It is worth noting that almost all the Thâts mentioned above are also râgas; and yet a Thât is a very different musical entity from a râga, and in this difference may lie, crucially, a definition of what a râga is or is not. A Thât is a musical scale, conceived of as a Western musical scale might be, with the seven notes presented in their order of ascent (arohana). For instance, Asâvari is presented, and notated, as Sa Re Ga (flat or komal) Ma Pa Dha (flat) Ni (flat) in ascent, or arohan. This is, however, only the skeletal musical structure of the Râga Asavari, an abstraction that is to be found nowhere but on the printed page or inside a textbook; the Râga Asavari, in reality, and in exposition, is a very different thing. It goes straight from Re to Ma, and comes down to touch Ga, as it ascends; having touched Ni later, it returns to Pa, and, touching the upper Sa, returns to Dha and Pa again and again. Arohan and avarohan are, thus, inextricably and inseparably intermingled in the structure of this Râga . The Râga , then, is not a musical scale in the Western sense; it is a characteristic arrangement or progression of notes whose full potential and complexity can be realized only in exposition, and not upon the printed page. A condensed version of this characteristic arrangement of notes, peculiar to each Râga , may be called the pakad, by which a listener hears the phrase Sa Re Ga Ma Pa Ga, none of these notes being flat or sharp. Repeated in a recital, they will know that they are listening to the Râga Gaud Sarang.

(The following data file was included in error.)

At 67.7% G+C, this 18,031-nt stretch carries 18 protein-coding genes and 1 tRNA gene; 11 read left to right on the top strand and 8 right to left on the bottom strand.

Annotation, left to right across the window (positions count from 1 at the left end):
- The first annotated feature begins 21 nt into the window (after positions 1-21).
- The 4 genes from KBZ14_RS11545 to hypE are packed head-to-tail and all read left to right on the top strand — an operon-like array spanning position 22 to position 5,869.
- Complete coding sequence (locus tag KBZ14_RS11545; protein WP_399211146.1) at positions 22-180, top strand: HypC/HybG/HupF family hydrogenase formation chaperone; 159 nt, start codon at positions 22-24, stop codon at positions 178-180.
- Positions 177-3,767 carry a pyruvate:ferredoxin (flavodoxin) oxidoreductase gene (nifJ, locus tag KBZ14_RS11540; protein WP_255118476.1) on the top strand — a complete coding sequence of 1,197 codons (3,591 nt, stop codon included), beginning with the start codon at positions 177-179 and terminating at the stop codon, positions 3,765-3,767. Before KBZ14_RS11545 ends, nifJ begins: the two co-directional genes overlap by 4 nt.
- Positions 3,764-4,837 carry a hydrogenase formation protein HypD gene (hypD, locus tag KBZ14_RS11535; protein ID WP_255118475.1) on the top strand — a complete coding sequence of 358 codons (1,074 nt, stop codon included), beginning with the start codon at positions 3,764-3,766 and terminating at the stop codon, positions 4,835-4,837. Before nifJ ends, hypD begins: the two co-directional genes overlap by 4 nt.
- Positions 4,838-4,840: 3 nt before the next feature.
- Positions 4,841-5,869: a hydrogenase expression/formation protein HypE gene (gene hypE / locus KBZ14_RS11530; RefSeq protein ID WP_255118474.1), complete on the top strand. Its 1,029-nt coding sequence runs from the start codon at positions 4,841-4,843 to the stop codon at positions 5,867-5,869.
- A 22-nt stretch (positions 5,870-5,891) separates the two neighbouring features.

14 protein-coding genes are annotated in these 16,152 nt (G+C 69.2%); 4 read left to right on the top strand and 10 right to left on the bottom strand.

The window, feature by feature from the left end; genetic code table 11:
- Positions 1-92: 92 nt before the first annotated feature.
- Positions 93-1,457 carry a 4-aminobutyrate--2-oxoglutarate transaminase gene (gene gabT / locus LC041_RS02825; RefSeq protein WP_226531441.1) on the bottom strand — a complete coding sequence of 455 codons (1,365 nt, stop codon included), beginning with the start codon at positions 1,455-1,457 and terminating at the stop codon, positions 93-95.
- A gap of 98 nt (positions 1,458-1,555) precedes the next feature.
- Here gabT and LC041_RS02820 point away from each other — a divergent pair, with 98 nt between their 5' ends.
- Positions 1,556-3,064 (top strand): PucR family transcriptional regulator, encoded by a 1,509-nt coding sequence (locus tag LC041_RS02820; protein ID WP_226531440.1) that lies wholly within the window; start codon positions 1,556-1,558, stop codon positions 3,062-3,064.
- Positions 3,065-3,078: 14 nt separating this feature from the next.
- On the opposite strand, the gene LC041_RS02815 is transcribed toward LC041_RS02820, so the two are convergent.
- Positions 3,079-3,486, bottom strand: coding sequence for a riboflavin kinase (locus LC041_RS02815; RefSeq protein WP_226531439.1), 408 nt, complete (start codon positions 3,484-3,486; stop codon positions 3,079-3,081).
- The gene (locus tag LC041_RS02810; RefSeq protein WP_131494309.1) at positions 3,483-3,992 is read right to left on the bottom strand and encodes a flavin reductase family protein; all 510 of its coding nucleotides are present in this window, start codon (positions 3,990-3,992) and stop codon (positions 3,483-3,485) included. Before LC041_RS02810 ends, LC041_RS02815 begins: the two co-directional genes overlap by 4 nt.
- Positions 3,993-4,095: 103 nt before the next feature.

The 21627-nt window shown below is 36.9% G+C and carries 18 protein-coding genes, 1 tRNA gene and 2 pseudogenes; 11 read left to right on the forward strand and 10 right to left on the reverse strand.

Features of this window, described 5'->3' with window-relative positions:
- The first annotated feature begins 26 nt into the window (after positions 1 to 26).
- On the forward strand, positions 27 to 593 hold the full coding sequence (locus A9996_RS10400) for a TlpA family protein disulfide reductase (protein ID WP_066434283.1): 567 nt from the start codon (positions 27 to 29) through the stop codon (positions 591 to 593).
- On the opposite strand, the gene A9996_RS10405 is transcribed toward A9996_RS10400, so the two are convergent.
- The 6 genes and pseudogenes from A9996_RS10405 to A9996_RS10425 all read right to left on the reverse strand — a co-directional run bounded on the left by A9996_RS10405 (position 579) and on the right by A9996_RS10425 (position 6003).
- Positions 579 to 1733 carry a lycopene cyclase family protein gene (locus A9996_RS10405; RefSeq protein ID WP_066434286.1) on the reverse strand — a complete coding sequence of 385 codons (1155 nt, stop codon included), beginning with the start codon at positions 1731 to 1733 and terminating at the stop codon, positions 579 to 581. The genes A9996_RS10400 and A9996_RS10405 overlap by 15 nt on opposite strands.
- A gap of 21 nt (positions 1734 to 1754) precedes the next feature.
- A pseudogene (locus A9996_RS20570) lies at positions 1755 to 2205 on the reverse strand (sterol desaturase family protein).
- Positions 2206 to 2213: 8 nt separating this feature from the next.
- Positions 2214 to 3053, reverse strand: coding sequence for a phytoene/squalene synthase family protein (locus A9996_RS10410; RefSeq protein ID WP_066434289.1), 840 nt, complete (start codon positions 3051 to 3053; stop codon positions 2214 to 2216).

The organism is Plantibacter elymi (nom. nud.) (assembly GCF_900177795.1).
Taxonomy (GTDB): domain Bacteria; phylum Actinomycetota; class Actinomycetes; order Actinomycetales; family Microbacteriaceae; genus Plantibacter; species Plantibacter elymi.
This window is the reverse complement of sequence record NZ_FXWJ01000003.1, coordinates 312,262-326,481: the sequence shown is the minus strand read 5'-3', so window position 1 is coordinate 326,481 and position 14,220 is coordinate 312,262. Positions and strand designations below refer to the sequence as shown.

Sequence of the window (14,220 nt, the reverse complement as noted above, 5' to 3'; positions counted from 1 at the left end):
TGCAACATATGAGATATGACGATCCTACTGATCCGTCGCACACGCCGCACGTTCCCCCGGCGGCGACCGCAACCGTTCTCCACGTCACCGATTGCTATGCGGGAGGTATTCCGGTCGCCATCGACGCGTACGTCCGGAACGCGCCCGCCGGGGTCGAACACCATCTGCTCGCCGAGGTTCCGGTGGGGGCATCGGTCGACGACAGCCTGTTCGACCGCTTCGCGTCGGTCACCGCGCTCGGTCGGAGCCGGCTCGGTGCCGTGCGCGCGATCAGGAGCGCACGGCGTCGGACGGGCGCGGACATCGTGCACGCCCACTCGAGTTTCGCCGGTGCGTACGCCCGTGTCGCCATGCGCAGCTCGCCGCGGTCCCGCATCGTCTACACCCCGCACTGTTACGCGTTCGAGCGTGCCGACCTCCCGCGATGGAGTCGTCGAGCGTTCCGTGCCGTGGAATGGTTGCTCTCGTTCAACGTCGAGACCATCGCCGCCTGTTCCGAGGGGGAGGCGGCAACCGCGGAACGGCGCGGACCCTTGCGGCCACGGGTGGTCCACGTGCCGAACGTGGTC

Two Râgas may have identical notes and yet be very different Râgas; for example, two Râga s mentioned earlier, Shree and Puriya Dhanashri, have exactly the same notes, but are unmistakably different in structure and temperament. The first can be identified by its continual exploration of the relationship of the note Re to the note Paa; while the repetition of the phrase Ma Re Ga Re Ma Ga, a phrase that would be inadmissible in the first Râga , is an enduring feature of the latter. Certain arrangements of notes, then, are opposite to particular Râga s and taboo to all others. A simple and abstract knowledge, thus of the notes of a Râga or the Thât on which it is based, is hardly enough to ensure a true familiarity or engagement with the Râga , although it may serve as a convenient starting point. Thât familiarity can only come from a constant exposure to, and critical engagement, with Râga ‘s exposition.